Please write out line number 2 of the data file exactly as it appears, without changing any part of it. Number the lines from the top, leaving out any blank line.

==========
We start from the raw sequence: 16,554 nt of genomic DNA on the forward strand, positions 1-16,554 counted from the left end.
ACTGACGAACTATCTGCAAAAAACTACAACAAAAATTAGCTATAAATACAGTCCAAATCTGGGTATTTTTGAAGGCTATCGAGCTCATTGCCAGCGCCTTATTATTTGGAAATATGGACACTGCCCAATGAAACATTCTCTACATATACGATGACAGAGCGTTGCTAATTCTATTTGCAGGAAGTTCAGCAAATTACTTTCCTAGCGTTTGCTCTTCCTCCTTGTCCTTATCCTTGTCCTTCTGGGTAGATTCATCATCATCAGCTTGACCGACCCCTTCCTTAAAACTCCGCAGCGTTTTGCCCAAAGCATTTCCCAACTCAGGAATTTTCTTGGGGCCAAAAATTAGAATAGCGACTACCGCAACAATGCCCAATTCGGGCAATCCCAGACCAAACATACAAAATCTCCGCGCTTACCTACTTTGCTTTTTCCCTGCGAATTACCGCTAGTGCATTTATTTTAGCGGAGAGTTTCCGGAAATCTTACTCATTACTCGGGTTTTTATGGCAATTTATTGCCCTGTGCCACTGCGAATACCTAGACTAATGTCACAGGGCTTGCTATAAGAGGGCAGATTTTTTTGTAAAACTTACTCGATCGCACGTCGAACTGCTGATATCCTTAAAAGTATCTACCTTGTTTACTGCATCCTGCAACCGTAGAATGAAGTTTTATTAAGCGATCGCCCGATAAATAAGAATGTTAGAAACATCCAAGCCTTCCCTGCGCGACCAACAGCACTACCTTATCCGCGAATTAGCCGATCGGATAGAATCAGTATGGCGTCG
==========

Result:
ACTGACGAACTATCTGCAAAAAACTACAACAAAAATTAGCTATAAATACAGTCCAAATCTGGGTATTTTTGAAGGCTATCGAGCTCATTGCCAGCGCCTTATTATTTGGAAATATGGACACTGCCCAATGAAACATTCTCTACATATACGATGACAGAGCGTTGCTAATTCTATTTGCAGGAAGTTCAGCAAATTACTTTCCTAGCGTTTGCTCTTCCTCCTTGTCCTTATCCTTGTCCTTCTGGGTAGATTCATCATCATCAGCTTGACCGACCCCTTCCTTAAAACTCCGCAGCGTTTTGCCCAAAGCATTTCCCAACTCAGGAATTTTCTTGGGGCCAAAAATTAGAATAGCGACTACCGCAACAATGCCCAATTCGGGCAATCCCAGACCAAACATACAAAATCTCCGCGCTTACCTACTTTGCTTTTTCCCTGCGAATTACCGCTAGTGCATTTATTTTAGCGGAGAGTTTCCGGAAATCTTACTCATTACTCGGGTTTTTATGGCAATTTATTGCCCTGTGCCACTGCGAATACCTAGACTAATGTCACAGGGCTTGCTATAAGAGGGCAGATTTTTTTGTAAAACTTACTCGATCGCACGTCGAACTGCTGATATCCTTAAAAGTATCTACCTTGTTTACTGCATCCTGCAACCGTAGAATGAAGTTTTATTAAGCGATCGCCCGATAAATAAGAATGTTAGAAACATCCAAGCCTTCCCTGCGCGACCAACAGCACTACCTTATCCGCGAATTAGCCGATCGGATAGAATCAGTATGGCGTCG